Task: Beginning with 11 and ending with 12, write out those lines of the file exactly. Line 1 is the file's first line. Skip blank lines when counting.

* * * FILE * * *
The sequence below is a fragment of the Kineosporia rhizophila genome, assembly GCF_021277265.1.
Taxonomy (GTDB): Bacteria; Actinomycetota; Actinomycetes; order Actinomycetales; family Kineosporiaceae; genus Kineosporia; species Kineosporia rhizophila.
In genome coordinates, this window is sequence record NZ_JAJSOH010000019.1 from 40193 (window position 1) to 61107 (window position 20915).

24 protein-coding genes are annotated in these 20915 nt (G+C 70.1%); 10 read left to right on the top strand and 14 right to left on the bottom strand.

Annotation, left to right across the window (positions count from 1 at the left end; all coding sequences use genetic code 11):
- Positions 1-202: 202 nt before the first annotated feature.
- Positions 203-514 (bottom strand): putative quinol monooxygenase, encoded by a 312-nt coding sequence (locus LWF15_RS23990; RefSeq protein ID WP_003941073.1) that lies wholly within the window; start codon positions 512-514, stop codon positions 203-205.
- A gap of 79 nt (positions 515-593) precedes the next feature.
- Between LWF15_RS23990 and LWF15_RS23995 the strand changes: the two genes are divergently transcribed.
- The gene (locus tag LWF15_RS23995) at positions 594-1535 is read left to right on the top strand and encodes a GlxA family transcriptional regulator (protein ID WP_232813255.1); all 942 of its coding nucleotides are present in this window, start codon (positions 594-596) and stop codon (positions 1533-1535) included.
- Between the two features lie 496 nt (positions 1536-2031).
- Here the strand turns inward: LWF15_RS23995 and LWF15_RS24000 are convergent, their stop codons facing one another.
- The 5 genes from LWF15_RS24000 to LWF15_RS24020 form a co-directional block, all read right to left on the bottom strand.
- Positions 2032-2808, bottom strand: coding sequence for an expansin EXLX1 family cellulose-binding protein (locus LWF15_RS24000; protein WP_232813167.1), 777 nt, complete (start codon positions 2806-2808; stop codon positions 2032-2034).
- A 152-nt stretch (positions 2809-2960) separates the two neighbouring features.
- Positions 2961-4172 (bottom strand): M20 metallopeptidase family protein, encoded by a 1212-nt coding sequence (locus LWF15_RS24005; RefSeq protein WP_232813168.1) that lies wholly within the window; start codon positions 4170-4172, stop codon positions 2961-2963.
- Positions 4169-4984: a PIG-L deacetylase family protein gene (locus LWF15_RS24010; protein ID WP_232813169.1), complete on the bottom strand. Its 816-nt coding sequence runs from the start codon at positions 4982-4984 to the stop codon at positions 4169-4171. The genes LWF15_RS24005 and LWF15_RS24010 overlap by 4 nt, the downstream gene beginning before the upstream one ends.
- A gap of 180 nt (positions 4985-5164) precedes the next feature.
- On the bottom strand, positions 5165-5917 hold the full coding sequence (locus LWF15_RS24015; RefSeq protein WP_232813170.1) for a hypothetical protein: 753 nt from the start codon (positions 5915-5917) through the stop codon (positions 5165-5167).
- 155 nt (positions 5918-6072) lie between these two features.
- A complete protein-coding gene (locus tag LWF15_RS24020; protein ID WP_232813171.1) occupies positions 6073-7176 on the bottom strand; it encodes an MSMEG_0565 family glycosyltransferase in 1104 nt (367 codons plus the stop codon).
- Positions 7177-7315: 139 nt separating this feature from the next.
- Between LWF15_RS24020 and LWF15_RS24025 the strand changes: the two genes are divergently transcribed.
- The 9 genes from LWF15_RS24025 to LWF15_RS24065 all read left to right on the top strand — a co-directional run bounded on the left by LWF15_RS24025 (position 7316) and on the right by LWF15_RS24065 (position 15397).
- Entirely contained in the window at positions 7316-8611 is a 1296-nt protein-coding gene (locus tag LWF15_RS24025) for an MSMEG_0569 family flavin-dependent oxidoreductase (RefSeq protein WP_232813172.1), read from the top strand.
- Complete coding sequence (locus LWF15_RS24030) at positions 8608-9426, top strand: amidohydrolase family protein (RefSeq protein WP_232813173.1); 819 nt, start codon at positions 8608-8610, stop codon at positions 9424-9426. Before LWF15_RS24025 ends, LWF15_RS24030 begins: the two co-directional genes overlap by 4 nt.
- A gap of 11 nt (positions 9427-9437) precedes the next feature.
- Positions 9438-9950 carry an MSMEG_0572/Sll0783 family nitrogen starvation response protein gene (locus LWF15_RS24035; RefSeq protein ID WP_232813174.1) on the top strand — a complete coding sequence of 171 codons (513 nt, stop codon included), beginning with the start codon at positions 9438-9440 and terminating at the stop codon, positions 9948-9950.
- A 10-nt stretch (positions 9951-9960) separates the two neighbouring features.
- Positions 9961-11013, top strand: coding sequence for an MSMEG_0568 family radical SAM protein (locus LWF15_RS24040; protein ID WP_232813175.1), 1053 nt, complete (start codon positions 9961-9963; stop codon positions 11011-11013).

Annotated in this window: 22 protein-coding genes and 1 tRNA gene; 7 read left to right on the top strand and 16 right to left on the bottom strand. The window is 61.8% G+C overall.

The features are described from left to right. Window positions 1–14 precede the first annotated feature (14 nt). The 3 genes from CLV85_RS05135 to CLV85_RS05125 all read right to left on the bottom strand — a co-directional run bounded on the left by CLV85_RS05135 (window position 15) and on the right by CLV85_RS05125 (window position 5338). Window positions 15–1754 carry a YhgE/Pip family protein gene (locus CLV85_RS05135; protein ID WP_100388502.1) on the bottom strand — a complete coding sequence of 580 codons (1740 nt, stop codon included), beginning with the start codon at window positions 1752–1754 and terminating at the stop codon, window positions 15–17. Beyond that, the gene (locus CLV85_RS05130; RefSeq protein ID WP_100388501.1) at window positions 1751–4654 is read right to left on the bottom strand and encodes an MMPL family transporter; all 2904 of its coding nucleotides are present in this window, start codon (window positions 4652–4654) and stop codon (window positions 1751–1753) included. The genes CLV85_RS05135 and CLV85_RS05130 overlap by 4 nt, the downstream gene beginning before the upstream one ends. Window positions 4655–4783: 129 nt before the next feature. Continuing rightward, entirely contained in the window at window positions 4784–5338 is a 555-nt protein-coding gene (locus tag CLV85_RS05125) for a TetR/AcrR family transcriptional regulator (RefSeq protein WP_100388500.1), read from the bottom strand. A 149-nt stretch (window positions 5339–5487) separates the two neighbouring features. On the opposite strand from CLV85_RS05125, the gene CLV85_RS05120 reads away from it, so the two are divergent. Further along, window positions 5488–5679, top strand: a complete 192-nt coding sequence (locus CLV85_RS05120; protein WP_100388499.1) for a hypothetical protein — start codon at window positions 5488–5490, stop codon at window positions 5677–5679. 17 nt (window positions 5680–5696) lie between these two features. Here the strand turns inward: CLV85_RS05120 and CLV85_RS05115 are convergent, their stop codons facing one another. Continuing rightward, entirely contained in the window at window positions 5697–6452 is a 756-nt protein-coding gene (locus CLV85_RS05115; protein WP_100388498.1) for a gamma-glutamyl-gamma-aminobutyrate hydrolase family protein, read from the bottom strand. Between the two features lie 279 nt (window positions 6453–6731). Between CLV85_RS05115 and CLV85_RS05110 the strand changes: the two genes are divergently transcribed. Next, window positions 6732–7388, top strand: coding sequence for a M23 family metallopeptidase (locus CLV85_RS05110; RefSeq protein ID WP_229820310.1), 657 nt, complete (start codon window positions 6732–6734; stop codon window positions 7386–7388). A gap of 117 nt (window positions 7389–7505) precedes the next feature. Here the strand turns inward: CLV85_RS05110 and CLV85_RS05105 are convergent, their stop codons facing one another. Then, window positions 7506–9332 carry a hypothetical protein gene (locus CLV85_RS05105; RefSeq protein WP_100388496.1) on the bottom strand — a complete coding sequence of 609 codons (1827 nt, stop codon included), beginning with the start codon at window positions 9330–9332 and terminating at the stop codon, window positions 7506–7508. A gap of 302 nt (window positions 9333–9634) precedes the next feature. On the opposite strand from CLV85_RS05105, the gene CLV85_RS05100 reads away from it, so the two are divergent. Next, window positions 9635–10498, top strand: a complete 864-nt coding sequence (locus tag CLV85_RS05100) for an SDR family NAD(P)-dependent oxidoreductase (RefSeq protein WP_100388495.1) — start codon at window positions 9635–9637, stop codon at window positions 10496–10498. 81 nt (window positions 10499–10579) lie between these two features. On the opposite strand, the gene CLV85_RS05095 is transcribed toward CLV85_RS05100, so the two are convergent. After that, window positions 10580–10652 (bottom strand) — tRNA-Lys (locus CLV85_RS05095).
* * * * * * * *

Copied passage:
- Between the two features lie 496 nt (positions 1536-2031).
- Here the strand turns inward: LWF15_RS23995 and LWF15_RS24000 are convergent, their stop codons facing one another.